Archive for October 2012

Monthly Archive

Seattle Children’s Cancer Patient Presents “Haunting: A Head” – A Halloween Video

10-year-old Jenna Gibson, a Maple Valley, Wash. resident, has been a patient at Seattle Children’s since she was initially diagnosed with acute myeloid leukemia earlier this year.

While staying at the hospital’s cancer care inpatient unit recently, she had the idea to create for her friends and family a video entitled: “Haunting: A Head” – all in the spirit of Halloween fun.

In the video, Jenna, hidden beneath a magical hospital robe that makes everything but her head invisible, can be seen on a spooky hijinks across the floor.

“I wanted to show some of the things that were frustrating but kind of funny about being in the hospital,” said Jenna. “And I wanted to use only my head because it seemed mysterious.”

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Gene Repair Breakthrough Led by Seattle Children’s Research Institute

Imagine a prowler casing a neighborhood, looking for a way into a home. That’s essentially what HIV, the human immunodeficiency virus, does:  It moves through the bloodstream trying to gain entry to T-cells — the primary warrior of the immune system. A special receptor on the T-cell’s surface (called CCR5) is the open door it seeks. Once it gains entry, the virus hampers a T-cell’s ability to do its job, leaving people vulnerable to infection and disease — and enabling HIV to spread.

Now imagine you can lock that door forever. The virus can’t enter the T-cells and interfere with the immune system and the body can fight off the infection.

Drs. Dave Rawlings, Andy Scharenberg and a team at Seattle Children’s are getting close to making that vision a reality. Working with colleagues at University of Washington and Fred Hutchinson Cancer Research Center in the Northwest Genome Engineering Consortium, they have figured out how to modify genes and knock the CCR5 receptor off T-cells.

Dr. Dave Rawlings, Dr. Andy Scharenberg (right)

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Tips for a Fun and Safe Halloween

Some would say Halloween has always been scary.

It was first called “All Hallows’ Eve,” and people believed that there were no barriers separating the world of the living from the world of the dead. As a result, many locked themselves in their homes because they feared that ghosts and demons were roaming the streets. If people absolutely had to go out, they disguised themselves in costumes.

Halloween has become a lot more fun today, peppered with costumes, sweet treats and community events.

But, if you’re a parent, it can still generate some anxiety.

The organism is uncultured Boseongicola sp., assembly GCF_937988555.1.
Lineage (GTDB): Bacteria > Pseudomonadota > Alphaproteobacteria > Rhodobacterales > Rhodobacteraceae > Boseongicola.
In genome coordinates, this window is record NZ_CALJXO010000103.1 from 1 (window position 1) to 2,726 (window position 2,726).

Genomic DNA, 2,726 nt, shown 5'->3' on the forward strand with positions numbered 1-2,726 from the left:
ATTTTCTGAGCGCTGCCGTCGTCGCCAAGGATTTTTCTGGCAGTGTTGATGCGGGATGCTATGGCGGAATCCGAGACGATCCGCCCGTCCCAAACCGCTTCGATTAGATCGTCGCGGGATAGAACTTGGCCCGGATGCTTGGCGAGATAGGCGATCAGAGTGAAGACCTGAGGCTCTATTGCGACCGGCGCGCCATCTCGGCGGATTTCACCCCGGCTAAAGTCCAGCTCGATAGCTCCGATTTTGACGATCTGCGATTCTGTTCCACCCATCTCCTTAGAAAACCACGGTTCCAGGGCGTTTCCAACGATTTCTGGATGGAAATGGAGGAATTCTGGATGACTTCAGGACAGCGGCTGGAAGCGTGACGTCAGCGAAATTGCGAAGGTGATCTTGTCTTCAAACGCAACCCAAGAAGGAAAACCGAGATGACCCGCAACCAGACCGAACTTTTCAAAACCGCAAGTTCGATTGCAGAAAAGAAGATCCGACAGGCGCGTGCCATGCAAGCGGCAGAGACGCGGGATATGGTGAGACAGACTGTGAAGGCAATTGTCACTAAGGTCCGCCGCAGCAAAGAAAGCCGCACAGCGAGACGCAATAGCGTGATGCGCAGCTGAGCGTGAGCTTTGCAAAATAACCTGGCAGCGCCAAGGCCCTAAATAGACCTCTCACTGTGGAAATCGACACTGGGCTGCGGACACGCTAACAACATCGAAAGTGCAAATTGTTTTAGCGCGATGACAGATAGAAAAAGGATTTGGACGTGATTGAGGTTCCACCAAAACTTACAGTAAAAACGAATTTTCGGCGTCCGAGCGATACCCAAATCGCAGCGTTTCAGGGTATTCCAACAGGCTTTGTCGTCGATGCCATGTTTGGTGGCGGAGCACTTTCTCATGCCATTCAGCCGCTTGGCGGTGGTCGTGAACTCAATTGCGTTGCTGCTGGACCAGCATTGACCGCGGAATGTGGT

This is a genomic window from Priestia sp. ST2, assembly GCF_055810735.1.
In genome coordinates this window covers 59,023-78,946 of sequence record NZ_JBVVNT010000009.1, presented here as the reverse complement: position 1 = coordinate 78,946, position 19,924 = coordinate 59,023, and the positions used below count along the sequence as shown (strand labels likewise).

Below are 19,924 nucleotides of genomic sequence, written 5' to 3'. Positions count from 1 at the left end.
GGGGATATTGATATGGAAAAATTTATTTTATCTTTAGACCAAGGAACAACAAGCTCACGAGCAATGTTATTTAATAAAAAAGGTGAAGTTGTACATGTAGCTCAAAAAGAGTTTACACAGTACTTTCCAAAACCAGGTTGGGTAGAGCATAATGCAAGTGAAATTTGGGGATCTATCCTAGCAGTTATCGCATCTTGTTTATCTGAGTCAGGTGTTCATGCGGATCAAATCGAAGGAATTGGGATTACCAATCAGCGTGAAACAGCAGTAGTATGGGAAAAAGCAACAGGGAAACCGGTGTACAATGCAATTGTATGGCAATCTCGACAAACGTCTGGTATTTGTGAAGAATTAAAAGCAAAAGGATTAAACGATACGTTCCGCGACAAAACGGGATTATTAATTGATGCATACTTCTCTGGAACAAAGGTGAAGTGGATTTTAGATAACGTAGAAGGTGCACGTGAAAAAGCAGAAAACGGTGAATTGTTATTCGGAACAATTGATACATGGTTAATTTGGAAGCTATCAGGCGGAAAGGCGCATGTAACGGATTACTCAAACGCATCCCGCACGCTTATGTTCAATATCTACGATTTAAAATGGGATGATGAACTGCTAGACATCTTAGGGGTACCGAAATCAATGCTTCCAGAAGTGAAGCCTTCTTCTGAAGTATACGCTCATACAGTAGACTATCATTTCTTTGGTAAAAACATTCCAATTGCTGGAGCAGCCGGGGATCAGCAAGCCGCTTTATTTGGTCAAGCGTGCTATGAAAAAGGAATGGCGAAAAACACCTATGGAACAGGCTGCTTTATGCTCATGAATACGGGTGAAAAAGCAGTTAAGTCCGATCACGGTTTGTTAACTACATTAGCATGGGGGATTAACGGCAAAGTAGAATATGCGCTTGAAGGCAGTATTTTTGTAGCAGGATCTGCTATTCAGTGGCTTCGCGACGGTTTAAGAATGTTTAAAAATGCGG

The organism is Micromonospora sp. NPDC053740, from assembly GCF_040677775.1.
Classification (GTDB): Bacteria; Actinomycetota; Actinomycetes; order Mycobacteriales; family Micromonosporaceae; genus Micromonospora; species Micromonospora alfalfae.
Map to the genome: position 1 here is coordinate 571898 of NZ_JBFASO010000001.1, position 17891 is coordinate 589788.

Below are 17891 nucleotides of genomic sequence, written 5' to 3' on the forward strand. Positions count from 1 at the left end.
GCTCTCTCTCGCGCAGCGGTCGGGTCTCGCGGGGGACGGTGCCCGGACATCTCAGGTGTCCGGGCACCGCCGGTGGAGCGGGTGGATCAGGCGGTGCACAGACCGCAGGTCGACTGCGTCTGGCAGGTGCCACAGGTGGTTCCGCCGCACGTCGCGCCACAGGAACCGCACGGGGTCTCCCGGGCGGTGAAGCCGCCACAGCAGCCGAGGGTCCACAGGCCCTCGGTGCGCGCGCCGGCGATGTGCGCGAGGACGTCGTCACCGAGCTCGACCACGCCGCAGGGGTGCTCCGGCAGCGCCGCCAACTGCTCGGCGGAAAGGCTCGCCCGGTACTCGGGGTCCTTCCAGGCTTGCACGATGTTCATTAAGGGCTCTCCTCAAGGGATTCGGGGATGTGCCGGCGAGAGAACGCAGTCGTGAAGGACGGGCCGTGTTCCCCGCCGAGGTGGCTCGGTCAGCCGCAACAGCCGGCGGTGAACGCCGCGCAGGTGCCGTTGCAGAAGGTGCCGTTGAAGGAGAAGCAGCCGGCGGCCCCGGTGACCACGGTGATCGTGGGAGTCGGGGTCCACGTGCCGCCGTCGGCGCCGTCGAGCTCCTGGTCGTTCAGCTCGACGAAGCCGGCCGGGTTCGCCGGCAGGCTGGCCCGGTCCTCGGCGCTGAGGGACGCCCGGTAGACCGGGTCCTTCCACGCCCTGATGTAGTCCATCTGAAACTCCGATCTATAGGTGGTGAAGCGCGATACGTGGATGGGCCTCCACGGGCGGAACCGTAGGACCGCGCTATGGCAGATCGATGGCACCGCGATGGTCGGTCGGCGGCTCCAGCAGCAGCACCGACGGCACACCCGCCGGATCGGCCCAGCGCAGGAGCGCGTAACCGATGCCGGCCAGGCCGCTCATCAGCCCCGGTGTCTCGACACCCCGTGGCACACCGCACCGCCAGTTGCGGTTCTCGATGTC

To help ease any worry, Seattle Children’s would like to share some guidelines  to help you and your child have a fun and safe Halloween.  Watch the video above for additional tips and treats.

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New Procedure Improves Life for Children with Hydrocephalus

Kristin Crow got a big surprise when her little bundle of joy arrived prematurely while she was visiting family in Texas in November 2011. She gave birth to her son, Skyler Crow, who was born at 28 weeks, weighing just two pounds, seven ounces.

When in utero, Skyler had been diagnosed with ventriculomegaly, or enlarged ventricles in the brain, and he developed hydrocephalus soon after he was born while in the neonatal intensive care unit (NICU) in Texas.

Hydrocephalus is one of the most common congenital conditions in children, affecting 1 in 500 to 1,000 births. It is a condition where cerebrospinal fluid (CSF) doesn’t reabsorb properly in the brain, causing a harmful build-up. This can cause problems with the development and function of a child’s brain, and without treatment, hydrocephalus can be deadly.

The traditional treatment for hydrocephalus is surgery to implant a shunt, or a small tube, that drains spinal fluid from the brain ventricles down to the abdomen where it is absorbed. Doctors told Kristin and her husband that a shunt was their only treatment option.

“I was terrified as shunts come with a lot of risks,” said Kristin. “There’s a high rate of infections, complications and we would be in the NICU for a very long time, possibly more than five months.”

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Do You Really Need a Flu Shot Every Year?

The answer is yes. The Centers for Disease Control and Prevention (CDC) recommends that everyone who is at least six months of age should get a flu vaccine this season. 

Vaccine vials

The influenza virus constantly mutates, changing its shape and structure each and every year to survive. Therefore, in order to effectively be protected against the virus, the composition of the vaccine also changes each year. The newly formulated vaccine then adds to the immunity built up from receiving the shot in previous years.

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